The problem with Castro as a subject to write about is that he's kind of a dull Obama-like figure who has been polished to be a figurehead. In the hands of a master of malice like Zev Chafets, Castro is a pretty funny story, but you pretty much have to be an iSteve reader to get the joke.
BY BYRON YORK | MAY 18, 2014 | 12:00 AM
San Antonio Mayor Julian Castro is widely referred to as a "rising star" in Democratic politics. There's even talk the Mexican-American Castro could earn the vice-presidential spot on the 2016 Democratic ticket in an effort to further strengthen the party's bonds with Hispanic voters. And now, it appears Castro's national profile is about to rise with word that President Obama plans to nominate him to be Secretary of Housing and Urban Development.
If Castro is tapped for the job, his Senate confirmation hearings will likely shine a spotlight both on his role in San Antonio's government and his way of making a living.
San Antonio, the second-largest city in Texas and seventh-largest in the nation, has a council-manager-weak mayor form of government. The manager runs the city.
The office of mayor carries with it no executive authority. ... "The mayor's job pays $20 a meeting plus a one-time $2,000 fee, so I basically make $4,000 a year," Castro told San Antonio television station KENS last year.
So how does Castro, 39 years old, with a wife and a child, make a living? First, his wife, Erica, an elementary school teacher, makes about $55,000 a year. But lately, it appears Castro's real livelihood comes from being Julian Castro -- making speeches, surfing on his fame after a well-received keynote address at the 2012 Democratic National Convention, and writing a book about himself.
San Antonio Express-News columnist Brian Chasnoff recently reported that Castro made more than $200,000 in 2013. The bulk of that, Chasnoff noted, was a $127,500 advance for the memoir that Castro is writing.
In contrast, after Obama gave the same speech at the Democratic convention eight years before, he received a $1.9 million advance for what became The Audacity of Hope. In general, blacks are just a lot more interesting to the white reading public than Mexicans are.
More came from the speaking fees that were a product of Castro's post-convention visibility: $12,750 for one speech, $16,250 for another, $8,500 for another, and so on.
These are not particularly large amounts of money -- Castromania appears to be a long ways from liftoff. (It also doesn't help that Castro doesn't speak much Spanish, so that market is out.)
That's how Castro supports himself and his family now. But the seed money for Castro's time in the mayor's office -- he was first elected in 2009 -- was a controversial seven-figure "referral fee" that Castro, a Harvard-educated lawyer, received from a well-connected trial lawyer and Democratic donor in a personal injury lawsuit in which Castro may or may not have played a major role.
The case stemmed from a 2006 drunk driving accident in which three people were killed. ... One of the victims, a man who lost his mother, wife, and son in the crash, knew Castro and chose Castro's small firm to represent him in a suit against the oilfield services company. Castro then referred the case to a much larger firm, headed by Mikal Watts, a prominent personal injury lawyer and Democratic contributor. Watts won the case, and a big award, and Castro was paid a seven-figure "referral fee" for bringing the suit to Watts' firm. ...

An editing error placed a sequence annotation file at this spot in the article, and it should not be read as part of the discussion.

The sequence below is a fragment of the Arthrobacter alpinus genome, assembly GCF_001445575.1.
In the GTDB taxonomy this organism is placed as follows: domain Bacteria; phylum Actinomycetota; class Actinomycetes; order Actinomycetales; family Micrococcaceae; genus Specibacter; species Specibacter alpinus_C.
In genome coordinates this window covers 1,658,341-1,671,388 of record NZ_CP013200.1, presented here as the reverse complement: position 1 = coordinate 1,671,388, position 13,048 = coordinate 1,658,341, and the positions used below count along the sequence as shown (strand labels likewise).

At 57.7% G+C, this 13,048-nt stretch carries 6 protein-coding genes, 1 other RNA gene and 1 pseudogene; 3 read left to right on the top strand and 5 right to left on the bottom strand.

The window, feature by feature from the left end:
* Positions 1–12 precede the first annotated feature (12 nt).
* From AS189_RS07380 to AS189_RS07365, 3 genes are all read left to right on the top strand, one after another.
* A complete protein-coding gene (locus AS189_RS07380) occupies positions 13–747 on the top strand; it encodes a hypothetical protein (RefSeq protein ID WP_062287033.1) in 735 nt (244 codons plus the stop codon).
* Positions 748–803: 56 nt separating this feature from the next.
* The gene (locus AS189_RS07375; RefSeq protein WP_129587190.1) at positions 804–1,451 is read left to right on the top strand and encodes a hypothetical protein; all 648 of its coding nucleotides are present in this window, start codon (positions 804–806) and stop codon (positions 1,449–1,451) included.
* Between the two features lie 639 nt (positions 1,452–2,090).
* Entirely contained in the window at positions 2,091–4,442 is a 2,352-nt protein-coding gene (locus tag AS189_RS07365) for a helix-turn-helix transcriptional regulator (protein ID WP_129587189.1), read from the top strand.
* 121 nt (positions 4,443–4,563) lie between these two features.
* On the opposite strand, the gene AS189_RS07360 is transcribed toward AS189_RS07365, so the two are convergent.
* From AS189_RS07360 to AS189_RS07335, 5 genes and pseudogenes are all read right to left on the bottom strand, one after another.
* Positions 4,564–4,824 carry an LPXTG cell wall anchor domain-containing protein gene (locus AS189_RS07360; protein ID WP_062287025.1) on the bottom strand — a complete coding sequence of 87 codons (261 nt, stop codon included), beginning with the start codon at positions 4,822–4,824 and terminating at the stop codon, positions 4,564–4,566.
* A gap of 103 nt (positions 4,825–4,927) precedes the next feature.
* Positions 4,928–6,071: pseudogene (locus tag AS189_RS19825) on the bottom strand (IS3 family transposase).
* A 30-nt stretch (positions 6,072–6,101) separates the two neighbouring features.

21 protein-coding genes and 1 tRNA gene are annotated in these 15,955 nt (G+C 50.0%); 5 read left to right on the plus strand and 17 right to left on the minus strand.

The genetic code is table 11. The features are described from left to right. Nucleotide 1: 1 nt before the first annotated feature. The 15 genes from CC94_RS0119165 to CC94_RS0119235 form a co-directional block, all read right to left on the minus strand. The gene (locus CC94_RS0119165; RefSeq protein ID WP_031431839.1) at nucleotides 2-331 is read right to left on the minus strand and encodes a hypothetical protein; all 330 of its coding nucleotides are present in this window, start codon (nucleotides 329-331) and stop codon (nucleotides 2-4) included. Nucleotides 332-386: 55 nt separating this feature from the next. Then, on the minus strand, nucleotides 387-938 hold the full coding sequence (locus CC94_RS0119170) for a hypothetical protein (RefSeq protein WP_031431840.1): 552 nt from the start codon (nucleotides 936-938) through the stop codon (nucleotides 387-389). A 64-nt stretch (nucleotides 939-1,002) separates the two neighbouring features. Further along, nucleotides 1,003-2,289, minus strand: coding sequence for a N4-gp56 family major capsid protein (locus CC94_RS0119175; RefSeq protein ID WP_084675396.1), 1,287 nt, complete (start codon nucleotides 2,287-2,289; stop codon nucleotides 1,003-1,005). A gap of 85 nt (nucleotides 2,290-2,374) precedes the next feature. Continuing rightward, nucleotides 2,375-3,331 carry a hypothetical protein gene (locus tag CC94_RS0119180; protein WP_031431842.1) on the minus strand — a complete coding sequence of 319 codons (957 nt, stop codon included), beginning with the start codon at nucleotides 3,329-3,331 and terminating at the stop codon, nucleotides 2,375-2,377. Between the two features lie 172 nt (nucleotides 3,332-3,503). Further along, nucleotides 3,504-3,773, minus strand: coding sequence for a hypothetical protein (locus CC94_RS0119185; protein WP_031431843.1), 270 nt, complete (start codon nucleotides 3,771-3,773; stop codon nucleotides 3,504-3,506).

Julian's identical twin Joaquin shared in the tip.
Watts is a Texas-sized contingency fee lawyer. A cornerback named Mikal Watts would be black, but a major Democratic donor named Mikal Watts is white.
So, basically, the Castro Twins are the creation of the Bob Odenkirk-like Mikal Watts.
Castro's lawsuit payday has attracted some scrutiny. In 2009, the Express-News ran a piece (not available on the Web) headlined, "Whispers about Castro's referral of case grow louder." But Castro has remained mostly silent about the financial details of the matter. Still, the bottom line is that it appears the referral fee and Castro's connection to Watts are major parts of the foundation of Castro's political career so far. If Castro is nominated to be HUD secretary, the senators charged with his confirmation will undoubtedly want to know more about them.
Why is Obama appointing so many former employees of one Wall St. bank?
By SEN. ELIZABETH WARREN April 29, 2014
Today, I cast my vote on the Senate Banking Committee for Stanley Fischer to serve in the No. 2 position at the U.S. Federal Reserve. I asked Fischer tough questions – in person, at his nomination hearing, and in writing – and I have been impressed with the depth of his knowledge and experience.
But I cast my vote reluctantly because of my growing frustration over the concentration of people with ties to the megabank Citigroup in senior government positions.
In recent years, Wall Street institutions have exerted extraordinary influence in Washington’s corridors of power, but Citi has risen above the others in exercising a tight grip over the Democratic Party’s economic policymaking apparatus. Fischer, after all, is just the latest Citi alumnus to be tapped for a high-level government position. Starting with Robert Rubin – a former Citi CEO – three of the last four Treasury secretaries under Democratic presidents have had Citigroup affiliations before or after their Treasury service. (The fourth [Timothy Geithner] was offered, but declined, Citigroup’s CEO position.) Directors of the National Economic Council and Office of Management and Budget, as well as our current U.S. trade representative, also have had strong ties to Citigroup.